HIV/AIDS Prevention Activities Said Successful

The Federal HIV/AIDS Prevention and Control Office (HAPCO) said the efforts made during the past five years to curb the speared of HIV/AIDS have yielded remarkable results.

In Search of "Made-to-Measure" HIV Prevention

With more than half of all Ethiopian adults tested for HIV in the past five years and a campaign for behaviour change in place, specialists are now calling for a more targeted approach.

565,000 People Receive VCT In SNNP

More than 565,000 people have received Voluntarily Counseling and blood Testing (VCT) in South Ethiopia Peoples State over the last six months, state’s health bureau said.

HIV/AIDS Prevalence Rate Decreasing In Ethiopia

The Federal HIV/AIDS Prevention and Control Office (FHAPCO) said that HIV/AIDS prevalence rate has been declining significantly in Ethiopia.

HIV Prevalence level shows a drastic Fall in Ethiopia

Addis Ababa-The HIV/AIDS Prevention and Control Office (FHAPCO) said that adult HIV prevalence level has fallen from 2.1% in 2011 to 1.3% in 2013 owing to the sound strategic plans designed and implemented over the years, strong leadership commitment and program ownership.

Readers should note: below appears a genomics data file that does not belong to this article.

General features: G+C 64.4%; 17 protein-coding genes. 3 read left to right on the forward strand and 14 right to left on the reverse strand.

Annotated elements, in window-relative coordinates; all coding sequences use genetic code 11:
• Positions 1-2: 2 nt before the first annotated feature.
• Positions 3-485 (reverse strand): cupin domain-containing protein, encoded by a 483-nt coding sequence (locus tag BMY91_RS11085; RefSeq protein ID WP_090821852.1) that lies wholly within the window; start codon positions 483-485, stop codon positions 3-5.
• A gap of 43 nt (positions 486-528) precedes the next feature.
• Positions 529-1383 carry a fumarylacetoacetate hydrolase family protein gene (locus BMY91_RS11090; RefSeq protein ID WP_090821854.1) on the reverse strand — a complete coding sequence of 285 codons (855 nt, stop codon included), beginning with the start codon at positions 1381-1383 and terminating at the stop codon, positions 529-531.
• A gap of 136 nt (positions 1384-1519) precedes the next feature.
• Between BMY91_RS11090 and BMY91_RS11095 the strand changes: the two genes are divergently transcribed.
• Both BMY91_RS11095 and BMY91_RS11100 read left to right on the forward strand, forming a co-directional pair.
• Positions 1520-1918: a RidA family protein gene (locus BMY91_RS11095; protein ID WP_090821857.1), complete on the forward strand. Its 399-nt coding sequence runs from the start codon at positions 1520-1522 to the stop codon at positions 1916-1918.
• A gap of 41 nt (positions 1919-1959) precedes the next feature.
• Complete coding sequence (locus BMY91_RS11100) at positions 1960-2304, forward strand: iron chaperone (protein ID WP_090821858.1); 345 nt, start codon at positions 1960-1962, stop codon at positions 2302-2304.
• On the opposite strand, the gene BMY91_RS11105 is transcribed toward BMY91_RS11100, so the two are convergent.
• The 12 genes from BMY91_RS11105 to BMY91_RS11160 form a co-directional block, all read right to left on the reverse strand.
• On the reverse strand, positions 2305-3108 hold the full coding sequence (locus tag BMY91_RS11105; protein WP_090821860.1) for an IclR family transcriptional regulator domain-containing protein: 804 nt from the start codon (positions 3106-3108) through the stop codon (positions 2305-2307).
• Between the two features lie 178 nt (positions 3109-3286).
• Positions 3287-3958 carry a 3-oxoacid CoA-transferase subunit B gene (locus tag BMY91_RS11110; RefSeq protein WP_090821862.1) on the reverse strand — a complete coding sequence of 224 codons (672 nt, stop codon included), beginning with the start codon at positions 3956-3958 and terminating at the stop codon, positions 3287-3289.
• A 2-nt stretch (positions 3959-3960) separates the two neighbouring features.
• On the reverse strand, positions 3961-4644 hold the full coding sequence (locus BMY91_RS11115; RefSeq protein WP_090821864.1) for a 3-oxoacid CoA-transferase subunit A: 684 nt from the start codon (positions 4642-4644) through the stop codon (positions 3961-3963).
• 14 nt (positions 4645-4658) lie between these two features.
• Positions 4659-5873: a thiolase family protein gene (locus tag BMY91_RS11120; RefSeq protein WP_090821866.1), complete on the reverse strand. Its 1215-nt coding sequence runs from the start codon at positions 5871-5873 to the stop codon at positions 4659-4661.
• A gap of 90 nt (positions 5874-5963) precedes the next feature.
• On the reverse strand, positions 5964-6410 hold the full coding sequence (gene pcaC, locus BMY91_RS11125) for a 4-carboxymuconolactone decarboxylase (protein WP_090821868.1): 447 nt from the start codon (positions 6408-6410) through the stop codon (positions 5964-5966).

Speaking at a press conference held on 24 August 2013 and attended by 34 journalists representing 16 print and electronic media houses, Ato Meskele Lera, Deputy Director General of FHAPCO  pointed out that in 2013 an estimated 734,048 people were living with HIV/AIDS, out of which  448,865 (61%) were females.

Speaking at the press conference were representatives of the Ministry of Health, Ethiopian Health and Nutrition Research Institute (EHNRI), Pharmaceutical Funds Supply Agency (PFSA), Food, Medicines and Health Care Administration and Control Authortiy (FMHACA), Addis Ababa HAPCO, Zewditu Memorial Hospital, and the National Network of Networks of HIV Positives in Ethiopia (NEP+.)